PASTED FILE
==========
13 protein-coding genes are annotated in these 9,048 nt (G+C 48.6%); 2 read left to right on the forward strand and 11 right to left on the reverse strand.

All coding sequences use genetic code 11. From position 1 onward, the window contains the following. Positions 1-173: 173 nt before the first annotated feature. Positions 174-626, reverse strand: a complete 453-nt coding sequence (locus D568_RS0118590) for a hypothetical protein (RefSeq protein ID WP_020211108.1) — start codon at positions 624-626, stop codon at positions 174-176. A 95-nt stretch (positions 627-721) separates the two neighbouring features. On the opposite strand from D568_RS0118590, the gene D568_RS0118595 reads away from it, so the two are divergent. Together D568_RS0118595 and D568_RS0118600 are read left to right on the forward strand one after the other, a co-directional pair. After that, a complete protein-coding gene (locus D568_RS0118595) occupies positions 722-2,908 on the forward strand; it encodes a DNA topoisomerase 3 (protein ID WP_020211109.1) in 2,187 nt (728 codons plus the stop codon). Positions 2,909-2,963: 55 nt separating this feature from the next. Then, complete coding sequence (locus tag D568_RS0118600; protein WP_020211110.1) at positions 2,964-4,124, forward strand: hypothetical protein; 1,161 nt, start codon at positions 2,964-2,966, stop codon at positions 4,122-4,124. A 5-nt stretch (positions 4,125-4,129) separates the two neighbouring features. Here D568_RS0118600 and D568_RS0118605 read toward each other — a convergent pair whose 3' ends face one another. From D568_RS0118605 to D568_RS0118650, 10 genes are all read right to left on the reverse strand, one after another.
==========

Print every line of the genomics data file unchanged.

13 protein-coding genes are annotated in these 9,048 nt (G+C 48.6%); 2 read left to right on the forward strand and 11 right to left on the reverse strand.

All coding sequences use genetic code 11. From position 1 onward, the window contains the following. Positions 1-173: 173 nt before the first annotated feature. Positions 174-626, reverse strand: a complete 453-nt coding sequence (locus D568_RS0118590) for a hypothetical protein (RefSeq protein ID WP_020211108.1) — start codon at positions 624-626, stop codon at positions 174-176. A 95-nt stretch (positions 627-721) separates the two neighbouring features. On the opposite strand from D568_RS0118590, the gene D568_RS0118595 reads away from it, so the two are divergent. Together D568_RS0118595 and D568_RS0118600 are read left to right on the forward strand one after the other, a co-directional pair. After that, a complete protein-coding gene (locus D568_RS0118595) occupies positions 722-2,908 on the forward strand; it encodes a DNA topoisomerase 3 (protein ID WP_020211109.1) in 2,187 nt (728 codons plus the stop codon). Positions 2,909-2,963: 55 nt separating this feature from the next. Then, complete coding sequence (locus tag D568_RS0118600; protein WP_020211110.1) at positions 2,964-4,124, forward strand: hypothetical protein; 1,161 nt, start codon at positions 2,964-2,966, stop codon at positions 4,122-4,124. A 5-nt stretch (positions 4,125-4,129) separates the two neighbouring features. Here D568_RS0118600 and D568_RS0118605 read toward each other — a convergent pair whose 3' ends face one another. From D568_RS0118605 to D568_RS0118650, 10 genes are all read right to left on the reverse strand, one after another.